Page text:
The market has been getting a bit over-excited by the news that Apple CEO Steve Jobs is to take a medical leave of absence. The share price fell 5%, losing $19bn in value after the announcement. But this isn't the first time Jobs has taken a back seat because of medical issues, the same thing happened two years ago.
The fall in the share price seems to be founded on fears over what will happen to the company while Jobs is away. It has also helped to bring the issue of succession back into the spotlight. Jobs is so heavily identified with Apple that there are fears things could slide if his role is diminished.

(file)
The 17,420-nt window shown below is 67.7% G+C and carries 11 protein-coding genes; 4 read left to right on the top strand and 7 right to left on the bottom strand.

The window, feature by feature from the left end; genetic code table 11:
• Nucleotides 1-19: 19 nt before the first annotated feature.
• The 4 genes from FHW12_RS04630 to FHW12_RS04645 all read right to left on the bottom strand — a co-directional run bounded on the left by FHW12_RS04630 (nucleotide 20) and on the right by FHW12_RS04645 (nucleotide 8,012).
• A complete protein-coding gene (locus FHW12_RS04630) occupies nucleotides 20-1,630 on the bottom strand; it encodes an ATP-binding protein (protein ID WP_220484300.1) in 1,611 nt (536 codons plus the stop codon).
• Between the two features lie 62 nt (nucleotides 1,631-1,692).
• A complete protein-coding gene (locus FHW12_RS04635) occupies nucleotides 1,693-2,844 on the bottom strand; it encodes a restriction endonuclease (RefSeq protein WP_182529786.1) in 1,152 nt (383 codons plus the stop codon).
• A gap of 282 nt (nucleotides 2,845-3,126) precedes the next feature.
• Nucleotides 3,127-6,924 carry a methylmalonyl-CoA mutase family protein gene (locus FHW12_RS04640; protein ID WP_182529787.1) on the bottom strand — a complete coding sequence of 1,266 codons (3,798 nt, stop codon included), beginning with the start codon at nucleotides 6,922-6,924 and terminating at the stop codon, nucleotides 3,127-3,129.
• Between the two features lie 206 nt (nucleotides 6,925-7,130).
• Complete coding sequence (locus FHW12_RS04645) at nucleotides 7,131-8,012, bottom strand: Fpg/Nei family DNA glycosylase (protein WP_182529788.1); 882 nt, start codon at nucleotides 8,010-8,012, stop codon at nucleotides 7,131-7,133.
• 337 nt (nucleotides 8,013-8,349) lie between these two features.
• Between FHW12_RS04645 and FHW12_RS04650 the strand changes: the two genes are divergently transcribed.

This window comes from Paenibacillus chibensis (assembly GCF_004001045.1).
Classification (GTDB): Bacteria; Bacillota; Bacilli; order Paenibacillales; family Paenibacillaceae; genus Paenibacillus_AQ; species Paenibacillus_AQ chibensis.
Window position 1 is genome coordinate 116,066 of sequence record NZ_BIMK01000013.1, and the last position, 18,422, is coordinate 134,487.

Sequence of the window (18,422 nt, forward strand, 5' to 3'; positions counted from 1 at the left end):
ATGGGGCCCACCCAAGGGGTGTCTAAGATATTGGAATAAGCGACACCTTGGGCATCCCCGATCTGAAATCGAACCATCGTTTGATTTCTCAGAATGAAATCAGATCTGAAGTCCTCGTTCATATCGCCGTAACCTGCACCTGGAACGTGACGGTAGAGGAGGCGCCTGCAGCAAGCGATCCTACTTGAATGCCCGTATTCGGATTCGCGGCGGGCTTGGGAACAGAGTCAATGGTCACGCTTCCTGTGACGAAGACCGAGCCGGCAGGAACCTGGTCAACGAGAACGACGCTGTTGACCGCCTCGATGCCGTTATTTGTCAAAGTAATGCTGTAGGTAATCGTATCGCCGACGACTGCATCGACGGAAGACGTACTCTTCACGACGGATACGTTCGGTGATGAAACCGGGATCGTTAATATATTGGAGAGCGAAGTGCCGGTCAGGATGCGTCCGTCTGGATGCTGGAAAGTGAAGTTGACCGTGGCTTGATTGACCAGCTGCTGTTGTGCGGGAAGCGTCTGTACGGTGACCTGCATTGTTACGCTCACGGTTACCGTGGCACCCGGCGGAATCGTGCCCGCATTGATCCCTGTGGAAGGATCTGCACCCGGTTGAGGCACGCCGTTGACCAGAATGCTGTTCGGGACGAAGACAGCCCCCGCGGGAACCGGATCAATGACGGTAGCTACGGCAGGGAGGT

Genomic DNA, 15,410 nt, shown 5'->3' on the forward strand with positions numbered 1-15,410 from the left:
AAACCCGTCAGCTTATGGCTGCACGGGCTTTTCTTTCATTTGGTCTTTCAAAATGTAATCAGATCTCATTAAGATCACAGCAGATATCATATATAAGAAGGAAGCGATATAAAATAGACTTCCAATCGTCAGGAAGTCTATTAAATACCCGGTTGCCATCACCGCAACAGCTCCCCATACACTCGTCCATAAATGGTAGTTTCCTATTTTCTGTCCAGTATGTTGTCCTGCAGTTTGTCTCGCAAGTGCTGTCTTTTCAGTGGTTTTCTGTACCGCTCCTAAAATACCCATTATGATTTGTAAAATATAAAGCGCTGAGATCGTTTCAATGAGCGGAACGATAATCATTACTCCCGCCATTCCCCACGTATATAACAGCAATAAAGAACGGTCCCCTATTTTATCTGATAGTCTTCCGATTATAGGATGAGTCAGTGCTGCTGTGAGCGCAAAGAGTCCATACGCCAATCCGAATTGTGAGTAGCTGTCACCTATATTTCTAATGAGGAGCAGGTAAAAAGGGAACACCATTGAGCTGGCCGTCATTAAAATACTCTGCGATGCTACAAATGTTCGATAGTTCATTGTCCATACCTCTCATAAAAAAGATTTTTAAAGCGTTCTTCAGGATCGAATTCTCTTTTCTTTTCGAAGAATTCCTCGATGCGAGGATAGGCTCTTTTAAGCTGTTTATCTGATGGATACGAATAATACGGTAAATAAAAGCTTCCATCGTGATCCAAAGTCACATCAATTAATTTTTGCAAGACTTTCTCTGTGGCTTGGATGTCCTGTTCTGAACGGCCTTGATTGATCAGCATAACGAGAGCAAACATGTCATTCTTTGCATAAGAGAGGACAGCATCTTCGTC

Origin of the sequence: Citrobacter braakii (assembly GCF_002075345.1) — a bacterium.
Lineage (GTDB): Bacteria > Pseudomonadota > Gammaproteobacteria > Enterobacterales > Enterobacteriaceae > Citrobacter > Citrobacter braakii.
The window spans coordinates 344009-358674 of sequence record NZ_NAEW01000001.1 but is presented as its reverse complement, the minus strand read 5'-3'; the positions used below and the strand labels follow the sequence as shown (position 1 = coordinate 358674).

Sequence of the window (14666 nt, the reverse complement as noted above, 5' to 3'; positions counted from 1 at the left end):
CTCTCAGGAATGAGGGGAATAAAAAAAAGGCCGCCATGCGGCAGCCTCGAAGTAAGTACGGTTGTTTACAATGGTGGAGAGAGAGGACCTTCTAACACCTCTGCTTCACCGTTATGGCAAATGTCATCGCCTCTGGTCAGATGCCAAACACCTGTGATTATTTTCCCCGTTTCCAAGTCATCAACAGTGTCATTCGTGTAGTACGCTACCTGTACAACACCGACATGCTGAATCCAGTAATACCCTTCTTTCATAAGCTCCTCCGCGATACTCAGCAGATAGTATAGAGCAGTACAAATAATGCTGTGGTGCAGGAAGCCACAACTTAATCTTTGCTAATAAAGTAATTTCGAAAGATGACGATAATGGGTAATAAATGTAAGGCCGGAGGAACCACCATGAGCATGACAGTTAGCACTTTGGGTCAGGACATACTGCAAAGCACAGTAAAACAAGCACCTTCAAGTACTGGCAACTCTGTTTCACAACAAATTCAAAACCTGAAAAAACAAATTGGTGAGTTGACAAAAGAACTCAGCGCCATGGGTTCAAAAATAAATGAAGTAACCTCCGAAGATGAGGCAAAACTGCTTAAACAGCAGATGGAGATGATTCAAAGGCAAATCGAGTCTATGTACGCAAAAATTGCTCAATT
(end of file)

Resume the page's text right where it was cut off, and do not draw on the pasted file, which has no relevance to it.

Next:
Two points are worth bearing in mind. The first is that Apple did very well last time Jobs took time off. The second is that, unlike the period in the 90s when Jobs was sacked and Apple lost its way, the culture at the company is much more in tune with his approach and strategy. CFO Tim Cook, who is sitting in for Jobs, is no John Sculley seeking to change the ethos and approach of the company, as he demonstrated all too capably the last time the CEO was away.
The people i
n situ at Apple today can see that the Jobs way of doing things works. Having been brought up in the Jobsian tradition, they are unlikely to tamper with such a successful formula.